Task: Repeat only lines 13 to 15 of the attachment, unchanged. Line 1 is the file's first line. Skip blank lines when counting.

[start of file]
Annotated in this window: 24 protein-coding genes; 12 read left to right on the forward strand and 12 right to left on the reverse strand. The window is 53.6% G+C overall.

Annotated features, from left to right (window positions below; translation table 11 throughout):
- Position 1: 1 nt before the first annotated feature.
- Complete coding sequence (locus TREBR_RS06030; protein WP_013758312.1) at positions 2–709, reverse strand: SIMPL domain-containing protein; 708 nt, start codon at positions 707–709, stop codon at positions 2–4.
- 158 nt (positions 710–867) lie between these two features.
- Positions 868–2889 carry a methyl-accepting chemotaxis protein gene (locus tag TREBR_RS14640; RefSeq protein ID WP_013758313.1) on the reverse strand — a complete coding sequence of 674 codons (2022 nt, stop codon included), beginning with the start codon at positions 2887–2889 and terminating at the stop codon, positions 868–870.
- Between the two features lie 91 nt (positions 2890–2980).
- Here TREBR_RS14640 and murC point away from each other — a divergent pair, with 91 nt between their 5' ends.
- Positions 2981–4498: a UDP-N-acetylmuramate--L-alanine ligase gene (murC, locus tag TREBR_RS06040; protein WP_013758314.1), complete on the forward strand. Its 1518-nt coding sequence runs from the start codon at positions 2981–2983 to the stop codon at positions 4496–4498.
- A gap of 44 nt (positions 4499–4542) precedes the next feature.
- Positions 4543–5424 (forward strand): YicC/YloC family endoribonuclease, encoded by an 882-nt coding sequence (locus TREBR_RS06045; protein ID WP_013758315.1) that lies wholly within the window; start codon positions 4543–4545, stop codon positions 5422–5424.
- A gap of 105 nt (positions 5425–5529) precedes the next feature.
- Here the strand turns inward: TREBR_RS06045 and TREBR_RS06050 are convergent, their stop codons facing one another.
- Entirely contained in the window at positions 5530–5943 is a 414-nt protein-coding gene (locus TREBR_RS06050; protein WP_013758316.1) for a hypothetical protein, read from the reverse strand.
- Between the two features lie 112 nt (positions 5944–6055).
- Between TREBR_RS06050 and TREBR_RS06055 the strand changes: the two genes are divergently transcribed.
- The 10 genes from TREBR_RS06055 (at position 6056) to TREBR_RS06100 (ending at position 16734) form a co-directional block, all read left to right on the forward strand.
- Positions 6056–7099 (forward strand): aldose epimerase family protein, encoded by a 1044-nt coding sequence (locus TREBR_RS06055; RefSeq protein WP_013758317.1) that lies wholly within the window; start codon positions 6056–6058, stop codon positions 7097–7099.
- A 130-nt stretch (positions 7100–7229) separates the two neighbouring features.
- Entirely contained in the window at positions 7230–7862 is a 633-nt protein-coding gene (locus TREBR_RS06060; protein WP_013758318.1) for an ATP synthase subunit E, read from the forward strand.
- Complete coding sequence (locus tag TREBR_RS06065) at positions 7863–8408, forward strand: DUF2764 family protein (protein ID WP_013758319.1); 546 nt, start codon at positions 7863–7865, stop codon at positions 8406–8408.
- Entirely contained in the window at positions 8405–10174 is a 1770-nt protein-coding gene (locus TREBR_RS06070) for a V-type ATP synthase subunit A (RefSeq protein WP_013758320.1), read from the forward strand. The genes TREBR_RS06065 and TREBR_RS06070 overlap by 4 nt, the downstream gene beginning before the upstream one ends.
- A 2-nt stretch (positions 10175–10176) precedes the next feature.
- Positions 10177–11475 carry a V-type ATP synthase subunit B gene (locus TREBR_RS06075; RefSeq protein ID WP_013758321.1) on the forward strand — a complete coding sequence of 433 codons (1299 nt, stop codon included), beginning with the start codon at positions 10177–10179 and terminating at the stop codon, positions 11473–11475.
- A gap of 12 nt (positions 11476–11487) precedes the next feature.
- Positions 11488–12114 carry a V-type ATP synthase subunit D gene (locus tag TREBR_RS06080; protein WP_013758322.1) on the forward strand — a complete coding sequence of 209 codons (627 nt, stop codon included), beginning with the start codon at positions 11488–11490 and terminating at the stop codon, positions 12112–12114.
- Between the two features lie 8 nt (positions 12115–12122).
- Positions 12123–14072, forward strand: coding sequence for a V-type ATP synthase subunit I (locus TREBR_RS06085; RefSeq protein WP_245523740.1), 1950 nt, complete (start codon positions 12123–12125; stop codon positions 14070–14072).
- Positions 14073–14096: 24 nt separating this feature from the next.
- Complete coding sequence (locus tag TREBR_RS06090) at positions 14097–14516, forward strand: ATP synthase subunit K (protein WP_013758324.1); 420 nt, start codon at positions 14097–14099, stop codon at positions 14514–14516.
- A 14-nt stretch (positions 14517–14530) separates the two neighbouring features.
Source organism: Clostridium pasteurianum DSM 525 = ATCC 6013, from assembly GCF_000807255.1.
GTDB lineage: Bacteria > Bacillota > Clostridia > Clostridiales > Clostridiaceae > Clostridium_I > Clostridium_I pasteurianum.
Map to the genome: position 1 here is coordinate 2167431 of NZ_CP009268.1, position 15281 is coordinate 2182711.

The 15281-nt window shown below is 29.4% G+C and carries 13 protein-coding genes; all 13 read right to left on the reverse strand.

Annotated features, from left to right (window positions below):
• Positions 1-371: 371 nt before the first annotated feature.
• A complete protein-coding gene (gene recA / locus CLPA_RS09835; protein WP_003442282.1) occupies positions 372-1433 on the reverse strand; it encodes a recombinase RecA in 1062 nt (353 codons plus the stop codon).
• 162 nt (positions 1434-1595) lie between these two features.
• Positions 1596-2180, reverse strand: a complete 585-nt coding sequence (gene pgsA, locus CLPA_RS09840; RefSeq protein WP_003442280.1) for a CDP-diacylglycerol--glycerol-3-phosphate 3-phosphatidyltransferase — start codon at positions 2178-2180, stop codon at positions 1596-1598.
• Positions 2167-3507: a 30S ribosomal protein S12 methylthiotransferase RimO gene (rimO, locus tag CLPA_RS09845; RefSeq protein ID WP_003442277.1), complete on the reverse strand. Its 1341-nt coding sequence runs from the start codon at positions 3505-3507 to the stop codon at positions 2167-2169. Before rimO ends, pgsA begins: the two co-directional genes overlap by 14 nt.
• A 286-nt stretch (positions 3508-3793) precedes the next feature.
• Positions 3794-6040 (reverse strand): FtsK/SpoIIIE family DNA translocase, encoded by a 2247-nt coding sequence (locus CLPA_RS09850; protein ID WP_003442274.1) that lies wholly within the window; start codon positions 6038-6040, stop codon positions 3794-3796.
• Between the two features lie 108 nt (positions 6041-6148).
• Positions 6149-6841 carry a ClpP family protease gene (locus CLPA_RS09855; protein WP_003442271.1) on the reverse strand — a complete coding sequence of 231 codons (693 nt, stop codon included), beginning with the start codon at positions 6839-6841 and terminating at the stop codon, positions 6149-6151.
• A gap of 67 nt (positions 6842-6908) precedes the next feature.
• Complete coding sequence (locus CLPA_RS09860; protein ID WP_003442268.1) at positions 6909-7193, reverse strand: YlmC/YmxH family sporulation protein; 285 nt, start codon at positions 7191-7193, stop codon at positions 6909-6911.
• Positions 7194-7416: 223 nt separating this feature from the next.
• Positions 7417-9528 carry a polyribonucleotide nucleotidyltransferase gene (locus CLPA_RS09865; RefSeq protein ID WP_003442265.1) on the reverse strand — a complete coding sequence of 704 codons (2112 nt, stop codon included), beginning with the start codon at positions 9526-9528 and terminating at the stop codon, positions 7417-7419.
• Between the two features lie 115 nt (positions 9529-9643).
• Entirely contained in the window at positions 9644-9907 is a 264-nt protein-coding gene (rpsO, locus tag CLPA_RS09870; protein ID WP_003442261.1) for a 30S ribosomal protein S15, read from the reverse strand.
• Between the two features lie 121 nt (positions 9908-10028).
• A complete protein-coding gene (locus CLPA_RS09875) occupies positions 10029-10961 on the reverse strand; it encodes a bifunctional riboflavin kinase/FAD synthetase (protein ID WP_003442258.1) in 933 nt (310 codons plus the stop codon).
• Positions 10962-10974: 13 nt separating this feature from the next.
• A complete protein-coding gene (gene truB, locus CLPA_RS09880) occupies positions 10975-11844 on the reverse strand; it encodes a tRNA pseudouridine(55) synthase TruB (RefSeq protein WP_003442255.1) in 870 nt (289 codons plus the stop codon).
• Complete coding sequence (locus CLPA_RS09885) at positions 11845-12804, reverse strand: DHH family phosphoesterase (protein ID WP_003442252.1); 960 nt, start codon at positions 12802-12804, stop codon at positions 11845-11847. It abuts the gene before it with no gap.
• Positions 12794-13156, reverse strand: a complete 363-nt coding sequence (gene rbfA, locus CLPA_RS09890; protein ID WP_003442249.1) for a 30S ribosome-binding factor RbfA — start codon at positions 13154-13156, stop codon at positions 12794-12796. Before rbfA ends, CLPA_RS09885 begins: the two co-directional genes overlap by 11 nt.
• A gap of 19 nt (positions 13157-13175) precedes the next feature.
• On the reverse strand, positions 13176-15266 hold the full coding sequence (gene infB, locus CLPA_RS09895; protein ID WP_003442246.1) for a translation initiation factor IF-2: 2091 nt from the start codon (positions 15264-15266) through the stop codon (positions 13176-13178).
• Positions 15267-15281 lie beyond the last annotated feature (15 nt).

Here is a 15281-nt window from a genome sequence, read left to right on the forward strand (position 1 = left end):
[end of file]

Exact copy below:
- Here the strand turns inward: TREBR_RS06045 and TREBR_RS06050 are convergent, their stop codons facing one another.
- Entirely contained in the window at positions 5530–5943 is a 414-nt protein-coding gene (locus TREBR_RS06050; protein WP_013758316.1) for a hypothetical protein, read from the reverse strand.
- Between the two features lie 112 nt (positions 5944–6055).